Subscribe Now Subscribe Today
Research Article
 

The Effect of Different Levels of Canola Oil on Performance, Egg Shell Quality and Fatty Acid Composition of Laying Hens



Mehmet GUL, M. Akif YORUK, Taylan AKSU, Adem KAYA and Ozgur KAYNAR
 
Facebook Twitter Digg Reddit Linkedin StumbleUpon E-mail
ABSTRACT

The effects of different levels of canola oil (0.0, 2.0, 4.0 and 6.0%) on the performance, egg shell quality and fatty acid composition of laying hens were investigated in the present study. A total of 96 chickens consisting of 24 chickens in each group were used in the four groups. Feed and water were offered as ad libitum. Egg production was recorded daily, while feed intake was recorded weekly. Egg quality criteria were determined in 12 eggs from each group. The egg yolk fatty acid profile was determined with gas chromatography. The use of increasing levels of canola oil decreased egg production, egg weight and daily feed intake (in group including 6.0% canola oil, 70.98%, 61.68g, 109.52g respectively), although these mentioned parameters increased in the control group according to the other canola oil groups and conversely did not affect the feed conversion. In addition, supplementation of canola oil increased the yellow colour of the eggs and the egg-yellow index. On days 21 TBARS (Thiobarbituric Acid Reactive Substance) value significantly increased depending on increasing levels of canola oil (13.60, 14.78, 16.68, respectively), while on days 42 TBARS value did not change. The egg yolk lipid profile was not significantly difference in the canola oil groups, conversely decreased a very small amount of in the control group. The blood serum lipid profile decreased in the canola oil groups according to the control group. In the same time, monoaçildigliserol also decreased in the canola additive groups. In parallel with increasing levels of canola oil (42.94, 42.14 and 43.51%, respectively), monounsaturated fatty acid (oleic acid) in the egg yolks significantly increased compared to the control group (36.05%). On the basis of the results, we concluded that canola oil supplementation into the diet of laying hens is important in producing monounsaturated fatty acid (MUFA)-rich functional eggs.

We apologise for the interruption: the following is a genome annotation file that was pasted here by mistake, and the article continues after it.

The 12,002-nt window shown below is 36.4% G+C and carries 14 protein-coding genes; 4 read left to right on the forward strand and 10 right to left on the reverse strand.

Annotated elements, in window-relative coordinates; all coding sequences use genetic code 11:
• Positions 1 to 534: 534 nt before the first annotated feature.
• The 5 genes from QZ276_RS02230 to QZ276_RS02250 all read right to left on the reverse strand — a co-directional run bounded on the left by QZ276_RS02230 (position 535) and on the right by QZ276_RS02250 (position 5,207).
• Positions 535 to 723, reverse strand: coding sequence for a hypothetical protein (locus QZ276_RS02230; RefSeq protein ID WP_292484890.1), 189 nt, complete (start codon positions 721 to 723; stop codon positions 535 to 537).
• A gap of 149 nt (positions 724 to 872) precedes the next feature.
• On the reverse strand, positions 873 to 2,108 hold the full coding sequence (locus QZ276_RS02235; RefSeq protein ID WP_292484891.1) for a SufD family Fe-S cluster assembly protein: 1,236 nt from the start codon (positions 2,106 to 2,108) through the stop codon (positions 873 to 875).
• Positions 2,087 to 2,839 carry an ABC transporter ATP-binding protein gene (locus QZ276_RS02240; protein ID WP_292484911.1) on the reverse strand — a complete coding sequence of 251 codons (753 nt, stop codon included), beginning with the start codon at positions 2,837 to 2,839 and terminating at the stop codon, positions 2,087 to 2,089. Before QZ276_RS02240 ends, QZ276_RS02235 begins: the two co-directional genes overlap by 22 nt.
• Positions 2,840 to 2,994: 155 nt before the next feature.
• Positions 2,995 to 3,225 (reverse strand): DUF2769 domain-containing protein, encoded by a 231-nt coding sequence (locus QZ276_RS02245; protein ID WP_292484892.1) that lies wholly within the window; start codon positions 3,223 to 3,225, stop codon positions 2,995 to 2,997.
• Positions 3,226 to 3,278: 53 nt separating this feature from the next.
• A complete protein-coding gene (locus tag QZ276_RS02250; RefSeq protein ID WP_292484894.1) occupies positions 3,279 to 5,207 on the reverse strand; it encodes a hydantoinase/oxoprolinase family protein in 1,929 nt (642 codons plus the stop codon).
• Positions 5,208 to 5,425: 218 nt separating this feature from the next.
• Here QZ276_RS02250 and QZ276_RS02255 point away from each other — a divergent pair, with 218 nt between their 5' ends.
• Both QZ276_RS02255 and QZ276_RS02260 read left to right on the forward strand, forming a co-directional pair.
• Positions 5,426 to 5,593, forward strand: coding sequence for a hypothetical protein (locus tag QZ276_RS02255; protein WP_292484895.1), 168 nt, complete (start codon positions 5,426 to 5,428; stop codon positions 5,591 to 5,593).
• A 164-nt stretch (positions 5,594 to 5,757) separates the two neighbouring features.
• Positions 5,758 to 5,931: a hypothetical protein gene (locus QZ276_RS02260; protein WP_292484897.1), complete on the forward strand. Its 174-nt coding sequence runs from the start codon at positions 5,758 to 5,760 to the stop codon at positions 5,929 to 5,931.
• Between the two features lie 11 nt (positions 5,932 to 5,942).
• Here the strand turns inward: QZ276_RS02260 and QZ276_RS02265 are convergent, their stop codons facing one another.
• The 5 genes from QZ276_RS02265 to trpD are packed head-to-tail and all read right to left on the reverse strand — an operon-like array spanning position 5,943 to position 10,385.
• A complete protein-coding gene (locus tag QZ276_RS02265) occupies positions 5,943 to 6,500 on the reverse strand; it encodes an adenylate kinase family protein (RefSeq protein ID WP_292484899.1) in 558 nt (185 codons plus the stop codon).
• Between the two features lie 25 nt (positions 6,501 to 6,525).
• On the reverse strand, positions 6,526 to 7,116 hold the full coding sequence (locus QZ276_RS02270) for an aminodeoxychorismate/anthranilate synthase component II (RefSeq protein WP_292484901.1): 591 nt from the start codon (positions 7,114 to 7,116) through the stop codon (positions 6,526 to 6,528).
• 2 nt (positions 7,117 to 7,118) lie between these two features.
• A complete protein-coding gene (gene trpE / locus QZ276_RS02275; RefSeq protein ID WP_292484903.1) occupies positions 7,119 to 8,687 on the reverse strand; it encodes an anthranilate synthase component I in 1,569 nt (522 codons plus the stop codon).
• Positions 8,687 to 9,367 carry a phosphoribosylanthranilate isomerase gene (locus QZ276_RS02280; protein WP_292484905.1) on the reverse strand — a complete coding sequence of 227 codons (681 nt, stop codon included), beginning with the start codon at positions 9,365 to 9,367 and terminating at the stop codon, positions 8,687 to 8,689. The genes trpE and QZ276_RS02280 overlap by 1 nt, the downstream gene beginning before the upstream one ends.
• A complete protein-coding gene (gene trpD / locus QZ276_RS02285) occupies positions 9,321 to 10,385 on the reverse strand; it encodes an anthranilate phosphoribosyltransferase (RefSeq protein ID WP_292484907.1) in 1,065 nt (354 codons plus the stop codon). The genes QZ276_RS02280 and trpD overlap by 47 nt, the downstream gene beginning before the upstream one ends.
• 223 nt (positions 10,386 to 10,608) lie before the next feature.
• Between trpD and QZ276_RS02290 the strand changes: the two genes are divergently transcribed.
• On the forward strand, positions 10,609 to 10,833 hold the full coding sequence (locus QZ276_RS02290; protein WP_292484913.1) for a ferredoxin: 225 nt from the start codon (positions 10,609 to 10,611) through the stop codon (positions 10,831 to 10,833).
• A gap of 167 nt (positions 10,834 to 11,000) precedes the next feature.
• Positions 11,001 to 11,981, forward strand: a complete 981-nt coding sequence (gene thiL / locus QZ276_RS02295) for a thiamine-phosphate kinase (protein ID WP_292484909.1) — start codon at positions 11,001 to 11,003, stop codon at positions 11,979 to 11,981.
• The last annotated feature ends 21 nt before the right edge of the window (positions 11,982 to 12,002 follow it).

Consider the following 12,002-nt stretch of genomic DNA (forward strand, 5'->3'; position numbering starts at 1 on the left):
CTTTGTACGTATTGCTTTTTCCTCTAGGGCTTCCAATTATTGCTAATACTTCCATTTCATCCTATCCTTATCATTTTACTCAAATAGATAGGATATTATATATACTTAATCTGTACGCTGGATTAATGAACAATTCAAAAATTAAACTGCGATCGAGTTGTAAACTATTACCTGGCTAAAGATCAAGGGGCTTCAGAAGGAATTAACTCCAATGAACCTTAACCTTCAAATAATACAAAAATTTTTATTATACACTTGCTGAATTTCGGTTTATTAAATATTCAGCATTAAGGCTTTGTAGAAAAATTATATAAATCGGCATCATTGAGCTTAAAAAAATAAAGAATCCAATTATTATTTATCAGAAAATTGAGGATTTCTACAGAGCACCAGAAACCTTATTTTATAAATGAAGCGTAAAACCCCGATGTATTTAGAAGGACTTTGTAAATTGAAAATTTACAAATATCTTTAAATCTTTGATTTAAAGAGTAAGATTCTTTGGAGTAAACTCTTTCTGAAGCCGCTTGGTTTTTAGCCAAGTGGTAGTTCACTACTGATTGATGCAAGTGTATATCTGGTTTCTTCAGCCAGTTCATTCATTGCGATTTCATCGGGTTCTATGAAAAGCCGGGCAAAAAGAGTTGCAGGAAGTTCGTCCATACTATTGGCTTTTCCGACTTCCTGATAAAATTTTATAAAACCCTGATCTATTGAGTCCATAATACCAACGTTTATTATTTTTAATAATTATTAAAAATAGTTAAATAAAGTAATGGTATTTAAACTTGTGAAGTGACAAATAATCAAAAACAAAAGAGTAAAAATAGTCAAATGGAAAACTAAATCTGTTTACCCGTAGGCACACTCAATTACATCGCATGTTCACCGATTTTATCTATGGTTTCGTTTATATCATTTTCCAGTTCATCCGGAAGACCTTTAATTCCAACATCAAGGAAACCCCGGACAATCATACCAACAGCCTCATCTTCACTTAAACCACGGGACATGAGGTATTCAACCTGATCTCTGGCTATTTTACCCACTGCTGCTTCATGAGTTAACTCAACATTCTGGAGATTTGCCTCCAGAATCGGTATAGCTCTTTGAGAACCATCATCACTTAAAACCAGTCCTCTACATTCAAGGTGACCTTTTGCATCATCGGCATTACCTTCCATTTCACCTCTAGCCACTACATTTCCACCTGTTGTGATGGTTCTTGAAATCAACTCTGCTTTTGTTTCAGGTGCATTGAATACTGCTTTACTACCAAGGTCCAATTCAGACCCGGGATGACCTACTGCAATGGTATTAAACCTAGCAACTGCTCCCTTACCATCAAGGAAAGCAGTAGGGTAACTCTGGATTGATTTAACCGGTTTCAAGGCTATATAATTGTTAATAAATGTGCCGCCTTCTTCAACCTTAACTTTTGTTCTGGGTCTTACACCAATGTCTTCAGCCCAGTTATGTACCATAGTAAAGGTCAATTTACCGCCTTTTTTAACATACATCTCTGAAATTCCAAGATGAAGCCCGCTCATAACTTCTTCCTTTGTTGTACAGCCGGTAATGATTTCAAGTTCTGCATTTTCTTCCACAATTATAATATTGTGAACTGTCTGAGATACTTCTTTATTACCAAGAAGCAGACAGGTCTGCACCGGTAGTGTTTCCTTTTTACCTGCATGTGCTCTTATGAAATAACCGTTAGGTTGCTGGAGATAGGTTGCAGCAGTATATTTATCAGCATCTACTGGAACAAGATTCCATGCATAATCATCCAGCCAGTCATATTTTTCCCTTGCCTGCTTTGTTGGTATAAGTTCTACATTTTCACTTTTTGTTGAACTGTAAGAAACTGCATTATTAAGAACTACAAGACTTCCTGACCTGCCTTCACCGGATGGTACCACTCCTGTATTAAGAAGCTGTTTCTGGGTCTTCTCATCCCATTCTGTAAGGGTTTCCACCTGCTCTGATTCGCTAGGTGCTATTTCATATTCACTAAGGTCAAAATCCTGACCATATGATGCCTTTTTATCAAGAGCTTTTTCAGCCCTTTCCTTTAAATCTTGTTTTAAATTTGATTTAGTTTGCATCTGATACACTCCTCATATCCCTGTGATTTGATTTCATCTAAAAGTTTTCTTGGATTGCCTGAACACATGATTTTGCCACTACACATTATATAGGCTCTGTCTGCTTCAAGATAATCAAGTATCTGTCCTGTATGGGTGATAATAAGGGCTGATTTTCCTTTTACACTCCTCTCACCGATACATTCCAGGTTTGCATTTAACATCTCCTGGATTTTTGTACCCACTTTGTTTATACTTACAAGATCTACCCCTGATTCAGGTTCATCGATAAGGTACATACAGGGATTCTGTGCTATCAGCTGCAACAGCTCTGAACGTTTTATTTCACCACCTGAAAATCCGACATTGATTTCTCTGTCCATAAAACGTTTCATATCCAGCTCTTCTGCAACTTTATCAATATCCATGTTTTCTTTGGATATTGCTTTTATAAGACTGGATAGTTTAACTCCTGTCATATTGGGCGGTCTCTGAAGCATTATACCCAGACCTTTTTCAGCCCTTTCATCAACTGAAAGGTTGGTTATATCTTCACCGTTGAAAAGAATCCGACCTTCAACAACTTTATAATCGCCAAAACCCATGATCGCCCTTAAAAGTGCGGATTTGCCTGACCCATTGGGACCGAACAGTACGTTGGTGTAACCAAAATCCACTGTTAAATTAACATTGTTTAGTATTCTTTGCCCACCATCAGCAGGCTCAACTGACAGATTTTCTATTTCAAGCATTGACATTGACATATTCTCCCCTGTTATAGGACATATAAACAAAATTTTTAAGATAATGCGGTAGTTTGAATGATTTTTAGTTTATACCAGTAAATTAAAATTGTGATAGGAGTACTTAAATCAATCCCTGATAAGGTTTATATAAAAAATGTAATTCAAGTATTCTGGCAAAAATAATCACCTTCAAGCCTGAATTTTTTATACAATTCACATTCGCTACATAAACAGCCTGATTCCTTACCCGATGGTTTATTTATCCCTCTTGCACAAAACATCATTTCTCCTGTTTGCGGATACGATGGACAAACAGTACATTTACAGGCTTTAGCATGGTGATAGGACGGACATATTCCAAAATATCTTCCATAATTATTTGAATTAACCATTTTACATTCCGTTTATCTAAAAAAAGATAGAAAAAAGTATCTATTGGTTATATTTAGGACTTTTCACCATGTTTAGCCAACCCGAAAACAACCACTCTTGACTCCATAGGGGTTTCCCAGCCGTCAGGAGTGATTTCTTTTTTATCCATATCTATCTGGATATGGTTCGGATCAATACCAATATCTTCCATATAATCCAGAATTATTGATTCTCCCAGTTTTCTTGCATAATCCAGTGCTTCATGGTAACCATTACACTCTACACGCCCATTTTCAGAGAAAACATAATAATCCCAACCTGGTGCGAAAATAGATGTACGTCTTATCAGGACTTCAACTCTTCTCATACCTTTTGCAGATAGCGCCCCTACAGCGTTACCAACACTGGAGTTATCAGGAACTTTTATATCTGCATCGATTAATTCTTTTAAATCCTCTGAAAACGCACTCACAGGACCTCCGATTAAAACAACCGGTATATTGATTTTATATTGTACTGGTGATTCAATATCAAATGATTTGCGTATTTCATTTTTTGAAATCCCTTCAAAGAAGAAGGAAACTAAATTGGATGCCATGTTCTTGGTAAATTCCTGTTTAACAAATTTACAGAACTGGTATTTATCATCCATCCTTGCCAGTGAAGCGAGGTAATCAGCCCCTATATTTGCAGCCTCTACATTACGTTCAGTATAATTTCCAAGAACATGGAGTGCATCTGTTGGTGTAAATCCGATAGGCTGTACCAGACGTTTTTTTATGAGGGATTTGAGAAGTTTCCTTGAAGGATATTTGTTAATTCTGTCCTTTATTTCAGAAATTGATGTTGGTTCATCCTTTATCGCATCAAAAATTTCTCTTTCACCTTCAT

Services
Related Articles in ASCI
Similar Articles in this Journal
Search in Google Scholar
View Citation
Report Citation

 
  How to cite this article:

Mehmet GUL, M. Akif YORUK, Taylan AKSU, Adem KAYA and Ozgur KAYNAR, 2012. The Effect of Different Levels of Canola Oil on Performance, Egg Shell Quality and Fatty Acid Composition of Laying Hens. International Journal of Poultry Science, 11: 769-776.

DOI: 10.3923/ijps.2012.769.776

URL: https://scialert.net/abstract/?doi=ijps.2012.769.776

REFERENCES
1:  Agah, M.J., H. Nassiri-Moghaddam, A.M. Tahmasbi and H. Lotfollahian, 2010. Performance and fatty acid compositions of yolk lipid from laying hens fed with locally produced canola seed (Brassica napus L.). Res. J. Biol. Sci., 5: 228-232.
CrossRef  |  Direct Link  |  

2:  Aksu, M.I. and M. Kaya, 2002. Effect of commercial starter cultures on the fatty acid composition of pastirma (Turkish dry meat product). J. Food Sci., 67: 2342-2345.
Direct Link  |  

3:  An, S.Y., M.Y. Guo, S.D. Ma, M.J. Yuan and G.Z. Liu, 2010. Effect of different oil sources and vitamin E in breeder diet on egg quality, hatchability and development of the neonatal offspring. Asian-Aust. J. Anim. Sci., 23: 234-239.
Direct Link  |  

4:  Antongiovanni, M., S. Minieri, A. Buccioni, I. Galligani and S. Rapaccini, 2009. Transfer of dietary fatty acids from butyric acid fortified canola oil into the meat of broilers. Ital J. Anim. Sci., 8: 754-756.
Direct Link  |  

5:  AOAC, 2000. Official Methods of Analytical Chemist. 16th Edn., Arlington, VA.

6:  Aydin, R. and I. Dogan, 2010. Fatty acid profile and cholesterol content of egg yolk from chickens fed diets supplemented with purslane (Portulaca oleracea L.). J. Food Sci. Agric., 90: 1759-1763.